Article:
LOS ANGELES (CBS/AP) — Gov. Jerry Brown wants water conservation to become a way of life in California, even as water officials consider easing strict saving measures after a rainy winter in parts of the state.
State water officials were expected Monday to propose revising conservation rules that initially called for a 25 percent savings and were later eased to 20 percent. Brown later issued an executive order that built on temporary statewide emergency water restrictions.READ MORE: Businesses React To The City Beginning Enforcement Of Vaccine Mandate
“Californians stepped up during this drought and saved more water than ever before,” Brown said in a statement. “But now we know that drought is becoming a regular occurrence and water conservation must be a part of our everyday life.”
The call for changes came after El Niño storms left a healthy snowpack and brimming water reservoirs in Northern California. However, Southern California remains firmly locked in a fifth year of drought.READ MORE: Max Muncy: "I'm Not Recovering As Quick As I Would Like"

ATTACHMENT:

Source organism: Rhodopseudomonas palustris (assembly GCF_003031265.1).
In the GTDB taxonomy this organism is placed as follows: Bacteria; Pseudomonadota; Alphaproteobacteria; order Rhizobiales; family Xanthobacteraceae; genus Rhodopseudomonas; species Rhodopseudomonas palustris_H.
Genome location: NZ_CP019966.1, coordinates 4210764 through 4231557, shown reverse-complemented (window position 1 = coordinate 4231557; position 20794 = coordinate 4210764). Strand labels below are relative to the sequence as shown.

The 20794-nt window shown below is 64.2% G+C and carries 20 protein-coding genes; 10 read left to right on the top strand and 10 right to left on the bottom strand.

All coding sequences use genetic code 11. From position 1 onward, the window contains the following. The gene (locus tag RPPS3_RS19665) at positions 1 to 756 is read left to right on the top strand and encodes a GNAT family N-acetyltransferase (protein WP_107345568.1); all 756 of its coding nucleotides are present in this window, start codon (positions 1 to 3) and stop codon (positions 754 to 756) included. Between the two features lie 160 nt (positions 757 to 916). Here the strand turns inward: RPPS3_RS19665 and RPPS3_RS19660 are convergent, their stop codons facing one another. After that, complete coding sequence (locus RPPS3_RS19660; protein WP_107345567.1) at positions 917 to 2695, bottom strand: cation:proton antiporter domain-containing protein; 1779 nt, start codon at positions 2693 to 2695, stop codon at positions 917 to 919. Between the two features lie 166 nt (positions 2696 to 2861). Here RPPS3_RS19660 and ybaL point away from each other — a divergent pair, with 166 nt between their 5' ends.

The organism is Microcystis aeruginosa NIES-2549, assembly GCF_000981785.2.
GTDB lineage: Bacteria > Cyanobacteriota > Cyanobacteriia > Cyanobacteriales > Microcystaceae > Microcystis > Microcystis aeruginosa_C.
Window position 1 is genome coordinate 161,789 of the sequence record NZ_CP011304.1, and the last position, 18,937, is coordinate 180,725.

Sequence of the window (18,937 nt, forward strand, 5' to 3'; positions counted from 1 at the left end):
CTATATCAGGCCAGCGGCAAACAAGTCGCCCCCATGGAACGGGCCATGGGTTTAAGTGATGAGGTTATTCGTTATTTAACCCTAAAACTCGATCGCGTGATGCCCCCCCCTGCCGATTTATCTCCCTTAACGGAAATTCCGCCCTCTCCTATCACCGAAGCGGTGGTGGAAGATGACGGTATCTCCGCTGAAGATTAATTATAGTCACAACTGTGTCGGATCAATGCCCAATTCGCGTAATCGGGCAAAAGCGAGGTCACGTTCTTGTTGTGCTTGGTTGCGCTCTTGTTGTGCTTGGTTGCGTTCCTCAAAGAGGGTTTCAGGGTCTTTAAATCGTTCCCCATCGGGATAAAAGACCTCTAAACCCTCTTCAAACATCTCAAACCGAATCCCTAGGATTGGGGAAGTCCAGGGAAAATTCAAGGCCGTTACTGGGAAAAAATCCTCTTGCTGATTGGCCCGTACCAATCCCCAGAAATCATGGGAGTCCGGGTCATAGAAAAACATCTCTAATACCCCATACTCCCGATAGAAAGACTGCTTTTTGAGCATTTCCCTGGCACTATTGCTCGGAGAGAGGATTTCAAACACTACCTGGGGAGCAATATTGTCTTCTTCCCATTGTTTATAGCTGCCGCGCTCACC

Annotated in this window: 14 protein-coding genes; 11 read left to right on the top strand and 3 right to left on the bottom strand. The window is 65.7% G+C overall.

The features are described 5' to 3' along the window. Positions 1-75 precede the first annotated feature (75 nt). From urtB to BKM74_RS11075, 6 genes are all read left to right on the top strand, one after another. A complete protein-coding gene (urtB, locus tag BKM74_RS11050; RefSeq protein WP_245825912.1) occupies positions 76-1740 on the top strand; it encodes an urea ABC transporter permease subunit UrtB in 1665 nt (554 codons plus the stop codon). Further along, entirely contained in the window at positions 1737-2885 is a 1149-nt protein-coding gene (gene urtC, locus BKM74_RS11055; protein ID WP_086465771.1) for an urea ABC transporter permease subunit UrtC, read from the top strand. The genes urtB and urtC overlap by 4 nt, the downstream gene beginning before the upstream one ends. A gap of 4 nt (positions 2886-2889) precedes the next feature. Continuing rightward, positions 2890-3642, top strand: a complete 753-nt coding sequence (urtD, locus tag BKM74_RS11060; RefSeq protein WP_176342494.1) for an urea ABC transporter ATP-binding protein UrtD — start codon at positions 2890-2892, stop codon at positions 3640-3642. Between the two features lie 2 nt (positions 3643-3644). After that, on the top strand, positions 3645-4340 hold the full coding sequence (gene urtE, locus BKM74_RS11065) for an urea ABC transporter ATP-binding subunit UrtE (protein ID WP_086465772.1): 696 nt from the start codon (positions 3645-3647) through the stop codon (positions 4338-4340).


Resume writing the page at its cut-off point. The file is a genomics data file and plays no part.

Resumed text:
Officials say Californians have saved a year’s worth of water for 6.5 million residents since Brown imposed the conservation mandate, which applied to cities and water districts supplying most of the state’s nearly 40 million people.
Monday’s executive order included permanent monthly water use reporting, new permanent water use standards and bans on wasteful practices, such as hosing off sidewalks, driveways and other hardscapes.MORE NEWS: Breaking: Plane Grounded On LAX Runway
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